How could I have reached the great age I am without ever having visited the Cathedral City of Lichfield, Staffs ? Conveniently perched on the edge of Birmingham’s rail map, there’s no excuse to miss it. Thanks to Lichfield Festival, I was able to repair the omission with an extremely integrated day of music programmed by this year’s director, Damian Thantrey.
Entering the Cathedral precincts through Erasmus Darwin’s back garden (the town is self-deprecatingly historical) I gasped at the amazing structure crouching there; three spires in blackened red brick, the front covered with suspended life-size statues. Fortunately I was going to be spending the next ten hours at the Cathedral (interspersed with a brief dash up the street to a nearby Baptist chapel, for an interview with brilliantly polymathic Kate Romano) and there would be plenty more time to look at it, inside and out.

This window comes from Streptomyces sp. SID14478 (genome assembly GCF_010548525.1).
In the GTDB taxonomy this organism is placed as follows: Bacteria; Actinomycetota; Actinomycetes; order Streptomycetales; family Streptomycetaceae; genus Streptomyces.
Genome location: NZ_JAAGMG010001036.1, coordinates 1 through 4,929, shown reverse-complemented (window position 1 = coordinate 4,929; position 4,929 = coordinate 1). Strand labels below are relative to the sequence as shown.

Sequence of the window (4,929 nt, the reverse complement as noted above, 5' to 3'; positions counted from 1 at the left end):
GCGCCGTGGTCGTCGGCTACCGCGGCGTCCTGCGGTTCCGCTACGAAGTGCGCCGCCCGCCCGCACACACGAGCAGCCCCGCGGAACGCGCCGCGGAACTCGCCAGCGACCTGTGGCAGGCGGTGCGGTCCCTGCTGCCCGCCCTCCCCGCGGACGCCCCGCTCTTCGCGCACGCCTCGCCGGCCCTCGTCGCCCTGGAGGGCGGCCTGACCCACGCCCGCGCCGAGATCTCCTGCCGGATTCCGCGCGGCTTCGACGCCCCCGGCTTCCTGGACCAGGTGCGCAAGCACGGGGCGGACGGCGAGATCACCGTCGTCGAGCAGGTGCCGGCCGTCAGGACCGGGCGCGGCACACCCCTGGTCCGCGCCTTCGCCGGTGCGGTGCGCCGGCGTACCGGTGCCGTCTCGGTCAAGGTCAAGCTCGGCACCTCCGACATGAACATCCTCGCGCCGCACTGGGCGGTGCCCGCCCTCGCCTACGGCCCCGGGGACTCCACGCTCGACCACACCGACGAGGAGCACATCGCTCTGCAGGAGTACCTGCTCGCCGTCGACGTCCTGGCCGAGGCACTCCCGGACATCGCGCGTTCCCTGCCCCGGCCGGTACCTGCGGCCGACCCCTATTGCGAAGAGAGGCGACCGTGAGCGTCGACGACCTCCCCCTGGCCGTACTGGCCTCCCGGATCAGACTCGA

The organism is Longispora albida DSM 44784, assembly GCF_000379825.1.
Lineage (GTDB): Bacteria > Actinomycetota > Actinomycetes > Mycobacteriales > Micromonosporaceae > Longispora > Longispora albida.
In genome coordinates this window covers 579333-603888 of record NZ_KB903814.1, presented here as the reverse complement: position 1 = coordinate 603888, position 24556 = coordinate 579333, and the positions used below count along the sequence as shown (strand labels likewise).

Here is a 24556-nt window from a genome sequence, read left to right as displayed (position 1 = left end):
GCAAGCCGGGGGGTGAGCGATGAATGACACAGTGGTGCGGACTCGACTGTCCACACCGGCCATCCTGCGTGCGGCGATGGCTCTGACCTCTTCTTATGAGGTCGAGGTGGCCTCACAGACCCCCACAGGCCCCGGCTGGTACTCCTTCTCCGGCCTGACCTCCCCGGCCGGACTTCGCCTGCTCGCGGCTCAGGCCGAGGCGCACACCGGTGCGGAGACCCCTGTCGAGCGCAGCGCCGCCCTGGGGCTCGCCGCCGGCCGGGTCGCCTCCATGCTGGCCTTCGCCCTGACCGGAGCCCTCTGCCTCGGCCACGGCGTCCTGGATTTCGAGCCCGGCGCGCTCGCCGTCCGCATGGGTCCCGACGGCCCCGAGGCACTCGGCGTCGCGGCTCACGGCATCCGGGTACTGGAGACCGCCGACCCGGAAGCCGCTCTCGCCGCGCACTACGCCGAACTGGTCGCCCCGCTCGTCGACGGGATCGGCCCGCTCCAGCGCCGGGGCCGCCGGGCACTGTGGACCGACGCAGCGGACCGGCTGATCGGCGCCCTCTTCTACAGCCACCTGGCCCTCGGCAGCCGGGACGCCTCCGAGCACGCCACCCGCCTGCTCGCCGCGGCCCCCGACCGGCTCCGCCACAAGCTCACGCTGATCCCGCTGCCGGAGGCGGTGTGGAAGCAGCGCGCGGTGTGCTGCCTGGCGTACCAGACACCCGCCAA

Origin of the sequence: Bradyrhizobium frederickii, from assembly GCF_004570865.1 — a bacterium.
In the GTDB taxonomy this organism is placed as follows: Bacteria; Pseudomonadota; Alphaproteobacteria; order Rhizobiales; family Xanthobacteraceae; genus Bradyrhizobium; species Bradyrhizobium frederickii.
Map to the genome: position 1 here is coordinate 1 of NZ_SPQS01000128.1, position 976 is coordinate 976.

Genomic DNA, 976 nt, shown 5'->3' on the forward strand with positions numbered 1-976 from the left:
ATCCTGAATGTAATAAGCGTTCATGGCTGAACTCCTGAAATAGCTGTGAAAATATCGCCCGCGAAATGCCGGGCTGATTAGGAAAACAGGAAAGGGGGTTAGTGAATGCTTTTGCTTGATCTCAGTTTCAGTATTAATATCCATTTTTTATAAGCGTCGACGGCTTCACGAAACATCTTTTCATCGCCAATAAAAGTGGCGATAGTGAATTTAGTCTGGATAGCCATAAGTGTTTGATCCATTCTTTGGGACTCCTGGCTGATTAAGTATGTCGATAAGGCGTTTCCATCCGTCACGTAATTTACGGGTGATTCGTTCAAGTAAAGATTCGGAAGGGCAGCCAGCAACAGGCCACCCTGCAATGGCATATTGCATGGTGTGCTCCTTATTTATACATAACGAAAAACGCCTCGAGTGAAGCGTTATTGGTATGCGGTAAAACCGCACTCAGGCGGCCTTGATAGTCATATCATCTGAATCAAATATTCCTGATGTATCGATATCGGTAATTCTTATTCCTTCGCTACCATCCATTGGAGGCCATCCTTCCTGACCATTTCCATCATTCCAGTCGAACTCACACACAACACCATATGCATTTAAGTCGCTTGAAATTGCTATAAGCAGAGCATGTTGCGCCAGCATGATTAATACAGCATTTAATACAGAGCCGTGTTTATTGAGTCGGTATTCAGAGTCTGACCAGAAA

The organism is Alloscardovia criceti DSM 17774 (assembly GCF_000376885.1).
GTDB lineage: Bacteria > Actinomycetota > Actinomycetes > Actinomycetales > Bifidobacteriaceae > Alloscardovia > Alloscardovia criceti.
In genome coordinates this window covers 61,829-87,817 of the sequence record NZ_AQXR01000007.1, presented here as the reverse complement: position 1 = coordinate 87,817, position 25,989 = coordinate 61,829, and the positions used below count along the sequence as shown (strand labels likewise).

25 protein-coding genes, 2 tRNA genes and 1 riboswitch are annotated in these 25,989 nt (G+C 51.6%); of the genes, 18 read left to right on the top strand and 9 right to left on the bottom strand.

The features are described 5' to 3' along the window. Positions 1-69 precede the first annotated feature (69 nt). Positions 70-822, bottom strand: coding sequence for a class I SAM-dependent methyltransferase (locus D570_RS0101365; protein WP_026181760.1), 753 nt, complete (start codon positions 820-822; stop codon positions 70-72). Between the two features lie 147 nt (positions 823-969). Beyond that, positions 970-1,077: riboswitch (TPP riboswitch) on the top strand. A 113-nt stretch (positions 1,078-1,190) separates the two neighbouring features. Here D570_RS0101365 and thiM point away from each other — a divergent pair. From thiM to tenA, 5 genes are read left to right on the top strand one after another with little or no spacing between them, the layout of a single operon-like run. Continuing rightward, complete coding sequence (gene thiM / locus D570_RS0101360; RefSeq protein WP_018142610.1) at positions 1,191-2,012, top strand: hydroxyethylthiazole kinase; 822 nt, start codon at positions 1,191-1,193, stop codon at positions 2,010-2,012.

My musical day ended around 11.30pm, having attended a beautiful Compline service (with girl choristers on duty in the Cathedral Choir for this evening). The sense of repose, taking deep breaths after a busy day, was genuine. Before this had been a typically poised programme by The Cardinall’s Music, combining renaissance church music with contemporary composers, including myself, represented by Vertue, written for this transcendent group some years ago. I was glad to hear some fascinatingly original music by English-Californian composer Paul Crabtree. In an earlier, well attended organ recital, Tim Wakerell had played my challenging solo The Wild Reeds with elan and seeming ease, amidst some fantastic Bach preludes. A day in my life that genuinely deserved the word ‘Festival’.